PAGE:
On an adjacent side of the square is Casa Sánchez Iznaga (House of Sánche Iznaga), which was home to families of the same name who were sugar barons in the area. The Sánchez Iznaga family owned the nearby Manaca Iznaga sugar estates. Built in 1710, but with additions made as late as the 19th century, the structure now houses the Museum of Architecture, which is part a museum of detailed explanation of architectural history in Cuba and part house museum. The central room one enters into in the house shows how the house may have appeared in the 19th century. It contains a chandelier from France, flooring and a center table made from Italian marble, and Meissen porcelain, but the ceiling is undeniably Cuban. Beautifully carved roof trusses such as these are a characteristic of colonial architecture throughout the island, some of which were painted. Other parts of the house contained the modern amenities the family enjoyed in the 19th century, such as a gas lighting system, flush toilet, and shower.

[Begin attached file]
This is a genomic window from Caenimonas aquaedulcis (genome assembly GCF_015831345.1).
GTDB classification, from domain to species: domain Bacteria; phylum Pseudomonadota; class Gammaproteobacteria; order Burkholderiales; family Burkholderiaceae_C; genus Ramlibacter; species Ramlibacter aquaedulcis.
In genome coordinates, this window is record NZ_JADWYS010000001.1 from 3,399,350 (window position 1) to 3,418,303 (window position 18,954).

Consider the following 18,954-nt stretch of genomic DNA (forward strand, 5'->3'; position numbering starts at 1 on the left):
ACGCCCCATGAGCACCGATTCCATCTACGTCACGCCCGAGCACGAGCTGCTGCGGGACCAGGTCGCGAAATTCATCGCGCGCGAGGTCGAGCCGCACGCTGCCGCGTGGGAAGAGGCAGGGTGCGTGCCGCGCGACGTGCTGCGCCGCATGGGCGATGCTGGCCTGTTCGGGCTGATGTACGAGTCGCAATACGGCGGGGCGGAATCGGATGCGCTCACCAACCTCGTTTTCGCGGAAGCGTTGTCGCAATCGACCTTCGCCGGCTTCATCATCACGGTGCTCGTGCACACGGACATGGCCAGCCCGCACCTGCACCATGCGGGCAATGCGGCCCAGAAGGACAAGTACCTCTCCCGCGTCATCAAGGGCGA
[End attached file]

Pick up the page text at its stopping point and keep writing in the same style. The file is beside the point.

After lunch in Trinidad we set off for Valle de los Ingenios (Valley of the Sugar Mills). This was one of the first in Cuba to be cultivated for sugar in the late 17th century, partly due to the very rich soil and easy access to slaves because of Trinidad’s trade connections to Jamaica. Sugar production was later industrialized and the Valley is now scattered with the remains of sugar plantations, some in better shape than others. We first tried to visit Hacienda Buena Vista, which Monty had visited in the past. It has suffered so much deterioration that we had a hard time even locating it, and then could not visit due to an impossible road for our bus. However, Monty shared good news that this site is slated for restoration. We did visit Manaca Iznaga, the sugar plantation run by the same family who owned the home that now houses the Museum of Architecture. One of the most architecturally interesting features of this estate was the large tower that was used to oversee the activities on the estate. In this way, overseers could keep track of slaves and their labor and better coordinate the movement of cut cane, and movement of goods to and from the railroad.